Delegates to General Conference seek removal of anti-gay language
In 1990, Shirley Cooper and her husband walked out of Oak Lawn United Methodist Church, at Cedar Springs Road and Oak Lawn Avenue, after a pastor told members gays and lesbians weren’t welcome there.
Twenty-two years later, Cooper, one of the founders of PFLAG Dallas, is in Tampa this week, where the UMC is holding its General Conference.
Cooper, who joined Northaven UMC after leaving Oak Lawn UMC, is one of several local Methodists who continue to push for the church to become more inclusive of LGBT people.
Even her former church, while not officially open and affirming, now describes itself as “amazingly diverse in its people’s culture and lifestyles.”
The UMC’s General Conference in Tampa began on April 24 and continues through May 4. The two-week meeting is held every four years.
Methodist opposition to discrimination is clear, but so are the UMC’s policies discriminating against its gay and lesbian members. The Rev. Eric Folkerth, the straight senior pastor at Northaven UMC, calls those contradictory policies “maddening.”
For example, the 2008 Book of Resolutions includes a statement opposing “all forms of violence or discrimination based on gender, gender identity, sexual practice, or sexual orientation.”
Yet the General Council on Finance and Administration “shall be responsible for ensuring that no board, agency, committee, commission, or council shall give United Methodist funds to any gay caucus or group, or otherwise use such funds to promote the acceptance of homosexuality.”
Folkerth said that as much as he would like to see his church’s policies toward gays and lesbians change, he doesn’t think a lot of time will be devoted to the issue at this year’s meeting.
“It’s disheartening,” he said. “People’s minds are elsewhere. More than anything, this conference has to do with restructuring.”
Among the restructuring proposals are one that would do away with guaranteed appointments for ministers and one that would give bishops the power to remove clergy.
Folkerth called that an unchecked power that would allow a bishop to remove clergy for any reason including disliking women or older men, or being too liberal or too conservative. Folkerth fears he could lose his position because he could be viewed as too pro-gay, if the rule change is adopted.
The Rev. Troy Plummer is the executive director of the Chicago-based Reconciling Ministries Network. Plummer said on LGBT issues, the American church is becoming more tolerant.
He thinks that there is no consensus on restructuring.
“It will take heavenly intervention for us to find a path forward on restructuring,” he said.
But he’s more hopeful on the gay and lesbian issue.
“I am absolutely convinced with all my heart, if you took a vote of American delegates, the exclusive language would be removed,” he said.
The wording he referred to states, “The practice of homosexuality is incompatible with Christian teaching.”
That language is the basis for not ordaining “practicing” homosexuals, refusing to allow clergy to marry same-sex couples and even excluding gays and lesbians from church membership in isolated cases. Plummer thinks a resolution to remove the offending language has a chance of passage. He said his organization will have hundreds of volunteers working at the conference.
Mary Lowrance is the minister of congregational life at Northaven UMC but she surrendered her orders when she came out and she cannot perform weddings, confirmations or baptisms.
She said that at the 2008 conference, held in Fort Worth, the resolution to remove the Incompatibility Clause was defeated narrowly.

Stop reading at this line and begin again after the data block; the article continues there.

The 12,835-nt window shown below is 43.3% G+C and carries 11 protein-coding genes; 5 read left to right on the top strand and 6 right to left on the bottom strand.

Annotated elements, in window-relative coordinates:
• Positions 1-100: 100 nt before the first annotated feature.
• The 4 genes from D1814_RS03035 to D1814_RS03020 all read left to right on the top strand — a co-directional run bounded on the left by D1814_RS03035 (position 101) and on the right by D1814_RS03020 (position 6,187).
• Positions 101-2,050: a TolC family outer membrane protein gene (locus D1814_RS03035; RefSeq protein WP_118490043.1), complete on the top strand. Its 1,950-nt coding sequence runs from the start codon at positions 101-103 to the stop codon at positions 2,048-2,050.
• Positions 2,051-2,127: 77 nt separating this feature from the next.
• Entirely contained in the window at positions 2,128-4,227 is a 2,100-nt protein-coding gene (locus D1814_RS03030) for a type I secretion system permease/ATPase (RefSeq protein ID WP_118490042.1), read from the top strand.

“It’s got to happen this year, or we’ll be in a period of darkness,” Lowrance said. “It’s a critical year.”
Lowrance said she was cautiously optimistic but doesn’t know what the chances are.
If it does pass, she could seek reinstatement.
“I left in good standing,” she said.
But exactly what the process would be or how long it would take for ministers like her to be reinstated she doesn’t know.
“It would have to follow a long period of prayer before I’d put my family through that,” she said.
Meanwhile, Cooper will be quietly trying to influence the delegates.
“We’ll be wearing stoles that represent the church being inclusive,” Cooper said.
She said that in Fort Worth in 2008, the stole she wore started a number of conversations. One person sat down with her for dinner and told her she knew there would be someone friendly at the table.
Cooper said the strategy of this conference is narrower than in the past. They want to just pass one thing. “Take out those very insulting words in the [Book of] Discipline,” she said.
Of the 988 voting delegates to the conference, 40 percent are from outside the U.S. Folkerth said the group of delegates of most concern to him will come from several countries in Africa that have oppressive laws against the LGBT community. Countries such as Ivory Coast, Zimbabwe and Tanzania will have quite a bit more representation this year.
Those delegates are expected to hold much more conservative views on sexual orientation than American delegates.
Plummer said his group will be providing translators and will be engaging the international delegates.
Lowrance said, “Younger members of the African Conference understand the issue better.”
“After the last conference, we lost members,” Folkerth said, and he’s bracing for that again.
He said it isn’t practical to change everyone’s heart on the issue of inclusion immediately, adding that he’d be happy with a local option.
“For the sake of mission, unleash the holy spirit so churches who want to be fully inclusive at all levels may do so,” he said.
Committee work continues through the first week of the conference, and resolutions will be brought to the floor for a vote of the delegates the second week.
This article appeared in the Dallas Voice print edition April 29, 2012.
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